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18.5 Modeling the Market for Foreign Exchange

Learning Objective

  1. How can the market for foreign exchange be modeled?

Like other markets, the market for foreign exchange can be graphically modeled to help us visualize the action, as in Figure 18.8 "Equilibrium in the market for USD". There are a number of ways to do this, but perhaps the easiest is to plot the quantity of dollars on the horizontal and the exchange rate, stated in terms of foreign divided by domestic (say, yen or ¥/USD) on the vertical. The supply of dollar assets will be perfectly vertical, unchanged at every exchange rate. The demand for dollars, by contrast, will have the usual downward slope because, at higher exchange rates, fewer dollar assets will be demanded than at lower exchange rates. So at ¥120 to 1 USD, relatively few dollar-denominated assets will be demanded compared to only ¥100 or ¥80 per dollar. The intersection of the supply and demand curves will determine E*, which in this case is ¥100/$, and q*, which in this case is $100 billion.

Figure 18.8 Equilibrium in the market for USD

We can immediately see that, holding all else constant, anything that increases demand for dollar-denominated assets (shifts the demand curve to the right), including an increase in the domestic interest rate, a decrease in the foreign interest rate, or an increase in Eef (for any reason, including the variables in Figure 18.5 "Determinants of exchange rates in the long run"), will cause the dollar to appreciate (E* to increase when stated in terms of foreign/domestic or in this case ¥/$). Anything that causes demand for dollar-denominated assets, including a decrease in the domestic interest rate, an increase in the foreign interest rate, or a decrease in Eef, to decrease (shift the demand curve to the left) will cause the dollar to depreciate (E* to decrease when stated in terms of foreign/domestic).

Stop and Think Box

Post-dict Figure 18.9 "Euro-dollar exchange rate, 2000–2007" using Figure 18.10 "Interest rates in Europe and the United States, 2000–2007" and Figure 18.11 "Differential inflation in the United States and the Euro zone, 2000–2007".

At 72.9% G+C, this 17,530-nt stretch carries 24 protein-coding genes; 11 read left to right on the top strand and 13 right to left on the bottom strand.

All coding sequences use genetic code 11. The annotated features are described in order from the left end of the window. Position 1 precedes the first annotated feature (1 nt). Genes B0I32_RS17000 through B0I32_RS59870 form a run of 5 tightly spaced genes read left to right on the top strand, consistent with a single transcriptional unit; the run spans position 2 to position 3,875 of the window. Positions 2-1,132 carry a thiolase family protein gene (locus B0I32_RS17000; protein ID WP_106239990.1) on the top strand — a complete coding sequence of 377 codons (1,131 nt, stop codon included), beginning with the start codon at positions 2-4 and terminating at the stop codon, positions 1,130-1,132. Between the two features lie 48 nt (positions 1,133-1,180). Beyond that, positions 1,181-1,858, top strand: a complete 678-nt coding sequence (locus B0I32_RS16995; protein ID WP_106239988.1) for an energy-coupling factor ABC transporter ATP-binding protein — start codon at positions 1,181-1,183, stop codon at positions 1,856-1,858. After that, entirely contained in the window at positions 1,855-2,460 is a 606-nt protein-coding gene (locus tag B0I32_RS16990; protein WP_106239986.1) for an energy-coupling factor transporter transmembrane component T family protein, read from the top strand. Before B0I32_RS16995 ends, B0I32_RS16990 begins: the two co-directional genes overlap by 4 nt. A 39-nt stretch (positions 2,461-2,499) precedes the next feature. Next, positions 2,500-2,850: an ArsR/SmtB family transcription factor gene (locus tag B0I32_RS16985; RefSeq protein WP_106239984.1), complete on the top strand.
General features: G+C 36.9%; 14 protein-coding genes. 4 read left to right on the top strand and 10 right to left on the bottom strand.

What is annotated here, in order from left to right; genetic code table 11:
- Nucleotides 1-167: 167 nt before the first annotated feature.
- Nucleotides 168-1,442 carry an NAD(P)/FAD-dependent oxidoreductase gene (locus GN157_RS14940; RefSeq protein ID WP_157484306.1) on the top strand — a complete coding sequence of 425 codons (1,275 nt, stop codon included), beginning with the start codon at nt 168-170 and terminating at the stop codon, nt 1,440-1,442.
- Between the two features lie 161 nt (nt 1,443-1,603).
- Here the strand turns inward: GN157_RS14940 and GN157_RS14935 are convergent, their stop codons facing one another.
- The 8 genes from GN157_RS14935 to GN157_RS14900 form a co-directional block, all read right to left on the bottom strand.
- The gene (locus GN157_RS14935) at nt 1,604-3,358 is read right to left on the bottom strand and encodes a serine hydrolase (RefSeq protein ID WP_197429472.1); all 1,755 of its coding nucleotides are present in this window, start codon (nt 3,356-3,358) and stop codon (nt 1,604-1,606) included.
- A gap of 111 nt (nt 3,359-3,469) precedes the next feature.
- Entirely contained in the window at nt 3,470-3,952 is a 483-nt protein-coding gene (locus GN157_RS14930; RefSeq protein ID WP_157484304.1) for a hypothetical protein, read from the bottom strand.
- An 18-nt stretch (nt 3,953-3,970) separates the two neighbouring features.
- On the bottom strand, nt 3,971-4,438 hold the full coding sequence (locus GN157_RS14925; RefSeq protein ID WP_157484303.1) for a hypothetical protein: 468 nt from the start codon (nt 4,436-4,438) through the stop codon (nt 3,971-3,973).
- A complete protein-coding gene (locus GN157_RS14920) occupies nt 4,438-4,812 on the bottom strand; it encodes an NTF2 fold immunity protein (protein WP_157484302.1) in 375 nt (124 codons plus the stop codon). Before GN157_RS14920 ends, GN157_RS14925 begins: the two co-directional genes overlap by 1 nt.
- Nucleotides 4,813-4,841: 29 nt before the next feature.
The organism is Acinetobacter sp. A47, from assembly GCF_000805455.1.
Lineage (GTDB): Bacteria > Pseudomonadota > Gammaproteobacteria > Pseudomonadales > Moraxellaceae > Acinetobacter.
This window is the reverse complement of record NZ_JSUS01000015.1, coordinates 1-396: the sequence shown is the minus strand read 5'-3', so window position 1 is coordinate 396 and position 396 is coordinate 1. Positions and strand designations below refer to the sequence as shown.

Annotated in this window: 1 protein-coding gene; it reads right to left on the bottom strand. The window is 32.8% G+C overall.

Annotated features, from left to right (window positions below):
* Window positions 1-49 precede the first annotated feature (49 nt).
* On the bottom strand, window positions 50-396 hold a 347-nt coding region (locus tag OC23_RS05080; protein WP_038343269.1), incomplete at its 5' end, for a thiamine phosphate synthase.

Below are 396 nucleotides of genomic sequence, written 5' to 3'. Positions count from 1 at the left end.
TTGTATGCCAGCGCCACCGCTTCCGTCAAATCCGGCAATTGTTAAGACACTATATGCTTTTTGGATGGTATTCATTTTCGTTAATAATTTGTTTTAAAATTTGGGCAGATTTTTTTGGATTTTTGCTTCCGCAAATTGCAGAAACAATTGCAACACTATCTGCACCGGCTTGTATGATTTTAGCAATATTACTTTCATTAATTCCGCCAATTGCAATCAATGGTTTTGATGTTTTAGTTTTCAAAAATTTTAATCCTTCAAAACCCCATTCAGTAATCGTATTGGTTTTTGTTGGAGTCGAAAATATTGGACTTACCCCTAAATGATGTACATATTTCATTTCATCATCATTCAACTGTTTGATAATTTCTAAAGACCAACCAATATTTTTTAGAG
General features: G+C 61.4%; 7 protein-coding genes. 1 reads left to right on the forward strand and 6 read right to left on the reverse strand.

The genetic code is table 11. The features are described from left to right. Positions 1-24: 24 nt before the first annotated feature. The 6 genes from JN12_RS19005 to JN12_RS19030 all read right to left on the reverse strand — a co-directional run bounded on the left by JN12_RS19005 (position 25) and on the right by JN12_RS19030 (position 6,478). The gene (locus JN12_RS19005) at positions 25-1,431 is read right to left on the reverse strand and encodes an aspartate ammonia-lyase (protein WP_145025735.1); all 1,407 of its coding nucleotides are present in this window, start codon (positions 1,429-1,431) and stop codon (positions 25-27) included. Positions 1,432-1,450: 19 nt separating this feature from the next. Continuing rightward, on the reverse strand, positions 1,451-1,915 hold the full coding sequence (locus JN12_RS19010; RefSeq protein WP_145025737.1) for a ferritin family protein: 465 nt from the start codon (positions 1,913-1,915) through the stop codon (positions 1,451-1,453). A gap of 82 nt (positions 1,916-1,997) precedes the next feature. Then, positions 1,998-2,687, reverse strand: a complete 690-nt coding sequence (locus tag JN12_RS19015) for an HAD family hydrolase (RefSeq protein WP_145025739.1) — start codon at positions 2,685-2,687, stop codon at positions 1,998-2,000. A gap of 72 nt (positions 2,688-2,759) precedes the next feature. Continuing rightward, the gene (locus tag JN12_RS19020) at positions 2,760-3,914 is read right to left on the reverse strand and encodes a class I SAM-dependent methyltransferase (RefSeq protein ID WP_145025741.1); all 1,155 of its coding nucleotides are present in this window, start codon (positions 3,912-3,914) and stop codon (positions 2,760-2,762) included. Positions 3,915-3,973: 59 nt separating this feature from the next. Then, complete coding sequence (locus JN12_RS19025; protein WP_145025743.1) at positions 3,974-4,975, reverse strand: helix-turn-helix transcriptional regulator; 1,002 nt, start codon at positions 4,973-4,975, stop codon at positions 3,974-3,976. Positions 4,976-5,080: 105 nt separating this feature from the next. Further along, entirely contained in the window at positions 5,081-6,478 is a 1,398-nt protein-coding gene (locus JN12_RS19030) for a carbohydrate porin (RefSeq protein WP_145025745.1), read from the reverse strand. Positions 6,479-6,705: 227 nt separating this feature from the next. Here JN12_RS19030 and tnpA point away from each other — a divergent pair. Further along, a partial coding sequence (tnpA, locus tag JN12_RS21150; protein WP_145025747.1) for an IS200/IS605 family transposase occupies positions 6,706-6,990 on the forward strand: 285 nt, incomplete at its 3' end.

Figure 18.9 Euro-dollar exchange rate, 2000–2007

Figure 18.10 Interest rates in Europe and the United States, 2000–2007

Figure 18.11 Differential inflation in the United States and the Euro zone, 2000–2007

From the beginning of 2000 until early 2002, the dollar appreciated against the euro, moving from rough parity (1 to 1) to €1.10 to €1.20 per USD. This isn’t surprising given that U.S. interest rates (proxied here by the fed funds rate ff*) were higher than euro zone interest rates (proxied here by EONIA, the ECB’s fed funds equivalent). Moreover, except for the spike in early 2001, the price level in the United States did not rise appreciably faster than prices in the euro zone did. Since mid-2002, prices in the United States have risen faster than prices in the euro zone. (There are more periods when the consumer price index [CPI] in the United States was > the CPI in the euro zone, for example, when the red line is above zero.) Since mid-2004, interest rates have risen more quickly in the United States than in the euro zone, but not enough to offset the higher U.S. inflation rate. Fears of a recession in the United States and slowing U.S. productivity also dragged on the dollar.

Key Takeaways

  • The market for foreign exchange can be modeled in many different ways.
  • The easiest way, perhaps, is to think of the price of a domestic currency, say, USD.
  • There is a given quantity of USD that is insensitive to the exchange rate.
  • Demand for the domestic currency slopes downward for the usual reasons that economic actors demand more of an asset when it is cheaper.
  • The intersection of the two lines determines the exchange rate.